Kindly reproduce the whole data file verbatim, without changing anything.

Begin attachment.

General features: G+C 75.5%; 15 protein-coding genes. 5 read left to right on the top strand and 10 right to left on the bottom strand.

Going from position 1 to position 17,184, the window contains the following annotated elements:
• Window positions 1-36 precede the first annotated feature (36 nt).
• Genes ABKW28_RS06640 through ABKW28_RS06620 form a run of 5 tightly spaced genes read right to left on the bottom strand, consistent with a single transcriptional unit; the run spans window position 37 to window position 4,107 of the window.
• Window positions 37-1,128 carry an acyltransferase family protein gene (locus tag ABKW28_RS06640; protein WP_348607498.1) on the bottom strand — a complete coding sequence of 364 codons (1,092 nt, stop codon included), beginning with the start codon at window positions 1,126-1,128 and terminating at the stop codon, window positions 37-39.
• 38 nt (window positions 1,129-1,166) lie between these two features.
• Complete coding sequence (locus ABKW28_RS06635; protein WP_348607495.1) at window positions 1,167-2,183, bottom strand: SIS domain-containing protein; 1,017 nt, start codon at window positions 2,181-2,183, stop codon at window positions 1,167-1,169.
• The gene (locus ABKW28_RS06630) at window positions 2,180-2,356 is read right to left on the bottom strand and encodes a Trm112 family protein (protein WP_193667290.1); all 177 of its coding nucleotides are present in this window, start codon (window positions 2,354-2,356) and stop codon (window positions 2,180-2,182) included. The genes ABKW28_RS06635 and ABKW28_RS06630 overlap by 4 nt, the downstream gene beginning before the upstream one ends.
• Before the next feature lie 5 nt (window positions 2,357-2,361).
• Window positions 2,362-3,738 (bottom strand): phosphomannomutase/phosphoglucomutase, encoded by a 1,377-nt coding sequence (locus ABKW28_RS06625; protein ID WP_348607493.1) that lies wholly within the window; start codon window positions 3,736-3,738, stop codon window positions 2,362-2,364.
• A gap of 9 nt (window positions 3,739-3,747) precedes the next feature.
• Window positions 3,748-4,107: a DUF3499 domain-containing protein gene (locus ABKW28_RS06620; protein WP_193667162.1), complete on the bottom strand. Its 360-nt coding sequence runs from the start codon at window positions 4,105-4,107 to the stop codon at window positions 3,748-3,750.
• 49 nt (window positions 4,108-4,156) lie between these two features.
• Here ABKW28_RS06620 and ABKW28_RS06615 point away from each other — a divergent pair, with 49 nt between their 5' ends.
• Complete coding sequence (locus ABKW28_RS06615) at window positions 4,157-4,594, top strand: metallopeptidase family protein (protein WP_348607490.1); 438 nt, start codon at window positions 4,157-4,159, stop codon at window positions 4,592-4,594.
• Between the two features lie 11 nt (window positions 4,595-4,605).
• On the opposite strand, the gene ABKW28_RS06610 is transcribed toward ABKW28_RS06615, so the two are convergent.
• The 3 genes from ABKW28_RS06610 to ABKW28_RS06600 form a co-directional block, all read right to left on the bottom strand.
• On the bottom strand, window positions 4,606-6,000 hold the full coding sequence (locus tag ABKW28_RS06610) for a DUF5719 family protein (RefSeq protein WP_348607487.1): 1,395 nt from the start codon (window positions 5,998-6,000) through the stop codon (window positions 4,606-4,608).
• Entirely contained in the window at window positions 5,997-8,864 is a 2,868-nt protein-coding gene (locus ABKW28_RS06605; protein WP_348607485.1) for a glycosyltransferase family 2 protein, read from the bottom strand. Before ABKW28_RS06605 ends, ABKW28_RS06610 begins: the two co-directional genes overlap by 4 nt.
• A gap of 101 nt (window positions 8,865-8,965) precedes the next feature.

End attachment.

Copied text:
General features: G+C 75.5%; 15 protein-coding genes. 5 read left to right on the top strand and 10 right to left on the bottom strand.

Going from position 1 to position 17,184, the window contains the following annotated elements:
• Window positions 1-36 precede the first annotated feature (36 nt).
• Genes ABKW28_RS06640 through ABKW28_RS06620 form a run of 5 tightly spaced genes read right to left on the bottom strand, consistent with a single transcriptional unit; the run spans window position 37 to window position 4,107 of the window.
• Window positions 37-1,128 carry an acyltransferase family protein gene (locus tag ABKW28_RS06640; protein WP_348607498.1) on the bottom strand — a complete coding sequence of 364 codons (1,092 nt, stop codon included), beginning with the start codon at window positions 1,126-1,128 and terminating at the stop codon, window positions 37-39.
• 38 nt (window positions 1,129-1,166) lie between these two features.
• Complete coding sequence (locus ABKW28_RS06635; protein WP_348607495.1) at window positions 1,167-2,183, bottom strand: SIS domain-containing protein; 1,017 nt, start codon at window positions 2,181-2,183, stop codon at window positions 1,167-1,169.
• The gene (locus ABKW28_RS06630) at window positions 2,180-2,356 is read right to left on the bottom strand and encodes a Trm112 family protein (protein WP_193667290.1); all 177 of its coding nucleotides are present in this window, start codon (window positions 2,354-2,356) and stop codon (window positions 2,180-2,182) included. The genes ABKW28_RS06635 and ABKW28_RS06630 overlap by 4 nt, the downstream gene beginning before the upstream one ends.
• Before the next feature lie 5 nt (window positions 2,357-2,361).
• Window positions 2,362-3,738 (bottom strand): phosphomannomutase/phosphoglucomutase, encoded by a 1,377-nt coding sequence (locus ABKW28_RS06625; protein ID WP_348607493.1) that lies wholly within the window; start codon window positions 3,736-3,738, stop codon window positions 2,362-2,364.
• A gap of 9 nt (window positions 3,739-3,747) precedes the next feature.
• Window positions 3,748-4,107: a DUF3499 domain-containing protein gene (locus ABKW28_RS06620; protein WP_193667162.1), complete on the bottom strand. Its 360-nt coding sequence runs from the start codon at window positions 4,105-4,107 to the stop codon at window positions 3,748-3,750.
• 49 nt (window positions 4,108-4,156) lie between these two features.
• Here ABKW28_RS06620 and ABKW28_RS06615 point away from each other — a divergent pair, with 49 nt between their 5' ends.
• Complete coding sequence (locus ABKW28_RS06615) at window positions 4,157-4,594, top strand: metallopeptidase family protein (protein WP_348607490.1); 438 nt, start codon at window positions 4,157-4,159, stop codon at window positions 4,592-4,594.
• Between the two features lie 11 nt (window positions 4,595-4,605).
• On the opposite strand, the gene ABKW28_RS06610 is transcribed toward ABKW28_RS06615, so the two are convergent.
• The 3 genes from ABKW28_RS06610 to ABKW28_RS06600 form a co-directional block, all read right to left on the bottom strand.
• On the bottom strand, window positions 4,606-6,000 hold the full coding sequence (locus tag ABKW28_RS06610) for a DUF5719 family protein (RefSeq protein WP_348607487.1): 1,395 nt from the start codon (window positions 5,998-6,000) through the stop codon (window positions 4,606-4,608).
• Entirely contained in the window at window positions 5,997-8,864 is a 2,868-nt protein-coding gene (locus ABKW28_RS06605; protein WP_348607485.1) for a glycosyltransferase family 2 protein, read from the bottom strand. Before ABKW28_RS06605 ends, ABKW28_RS06610 begins: the two co-directional genes overlap by 4 nt.
• A gap of 101 nt (window positions 8,865-8,965) precedes the next feature.